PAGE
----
Another possible solution is to introduce a periodic health check of the system. The periodic health check may detect the general running status of the system; however, it may or may not properly provide coverage/execution of specific components of the question answering system. For instance, the system as a whole may be up, but the question answering system may not be able to answer questions with required confidence levels due to component-specific failures. Some question answering systems may allow for accuracy test runs to be executed in a generic manner using experiments; however, this approach leverages customer-specific answer keys and question sets with the corresponding domain corpora and machine learning models. One cannot ask the same question and receive a predictable answer for each question answering system instance across hundreds or thousands of systems.

The illustrative embodiments provide a mechanism for determining the availability and health of domain-specific question answering systems in a repeatable and scalable manner. The mechanism for deploying a scalable health check system to work with domain-specific question answering systems centers around a baseline ground truth “virtual checksum.” This virtual checksum is comprised of a predefined set of question and answer pairs, response characteristics, and metadata that are encoded into common system corpora accessible by all customer environments. Once seeded among the system corpora, the virtual checksum can be leveraged to monitor availability, health, and performance and to exercise the desired logic paths throughout the entire system.

One may choose the question and answer pairs such that they tailor the logic paths to support end-to-end flows for availability and tailor specific logic paths and flows for aspects such as performance monitoring. If the mechanism encounters unexpected behavior, the mechanism triggers a checksum event to alert that the system did not respond appropriately so that an operations team may take action. These checksum events can cover a variety of scenarios from heartbeat pings to machine learning model training or regression testing.

Due to the ingestion of customer-specific content relevant to the customer's domain, a question in one customer's system may not yield the same answer, confidence level, or metadata in another customer's system. This is where flexibility of the virtual checksum comes into play. The response for a virtual checksum consists of several critical pieces of known, predefined metadata, such as the answer to the question, the answer identifier, the system response time range, and the confidence rating range of the answer. This unique signature is created by concatenating these attributes, which provides a unique key to the system's health. This approach also provides flexibility to the implementer in customizing which subsystems and/or software engines, also referred to as annotators or annotation engines, to exercise in the question answering system. In addition, the implementer may choose to configure the system to disable external visibility of the virtual checksum and its associated data to the end user.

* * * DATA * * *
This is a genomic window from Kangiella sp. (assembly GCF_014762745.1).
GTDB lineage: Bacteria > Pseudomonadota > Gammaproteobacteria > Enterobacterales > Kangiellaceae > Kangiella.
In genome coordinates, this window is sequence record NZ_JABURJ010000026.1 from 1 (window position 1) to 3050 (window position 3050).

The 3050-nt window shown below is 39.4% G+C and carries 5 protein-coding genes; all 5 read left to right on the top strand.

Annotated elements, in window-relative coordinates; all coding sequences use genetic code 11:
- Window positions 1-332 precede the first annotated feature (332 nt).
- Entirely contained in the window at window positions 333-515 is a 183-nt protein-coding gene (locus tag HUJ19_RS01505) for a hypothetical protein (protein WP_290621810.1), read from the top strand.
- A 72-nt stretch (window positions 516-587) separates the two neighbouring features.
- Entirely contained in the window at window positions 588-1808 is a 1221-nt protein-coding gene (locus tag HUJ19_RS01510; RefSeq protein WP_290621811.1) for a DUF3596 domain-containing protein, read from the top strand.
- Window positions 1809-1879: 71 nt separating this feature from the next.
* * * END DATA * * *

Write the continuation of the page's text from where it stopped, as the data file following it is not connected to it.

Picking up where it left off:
Before beginning the discussion of the various aspects of the illustrative embodiments in more detail, it should first be appreciated that throughout this description the term “mechanism” will be used to refer to elements of the present invention that perform various operations, functions, and the like. A “mechanism,” as the term is used herein, may be an implementation of the functions or aspects of the illustrative embodiments in the form of an apparatus, a procedure, or a computer program product. In the case of a procedure, the procedure is implemented by one or more devices, apparatus, computers, data processing systems, or the like. In the case of a computer program product, the logic represented by computer code or instructions embodied in or on the computer program product is executed by one or more hardware devices in order to implement the functionality or perform the operations associated with the specific “mechanism.” Thus, the mechanisms described herein may be implemented as specialized hardware, software executing on general purpose hardware, software instructions stored on a medium such that the instructions are readily executable by specialized or general purpose hardware, a procedure or method for executing the functions, or a combination of any of the above.

The present description and claims may make use of the terms “a,” “at least one of,” and “one or more of” with regard to particular features and elements of the illustrative embodiments. It should be appreciated that these terms and phrases are intended to state that there is at least one of the particular feature or element present in the particular illustrative embodiment, but that more than one can also be present. That is, these terms/phrases are not intended to limit the description or claims to a single feature/element being present or require that a plurality of such features/elements be present. To the contrary, these terms/phrases only require at least a single feature/element with the possibility of a plurality of such features/elements being within the scope of the description and claims.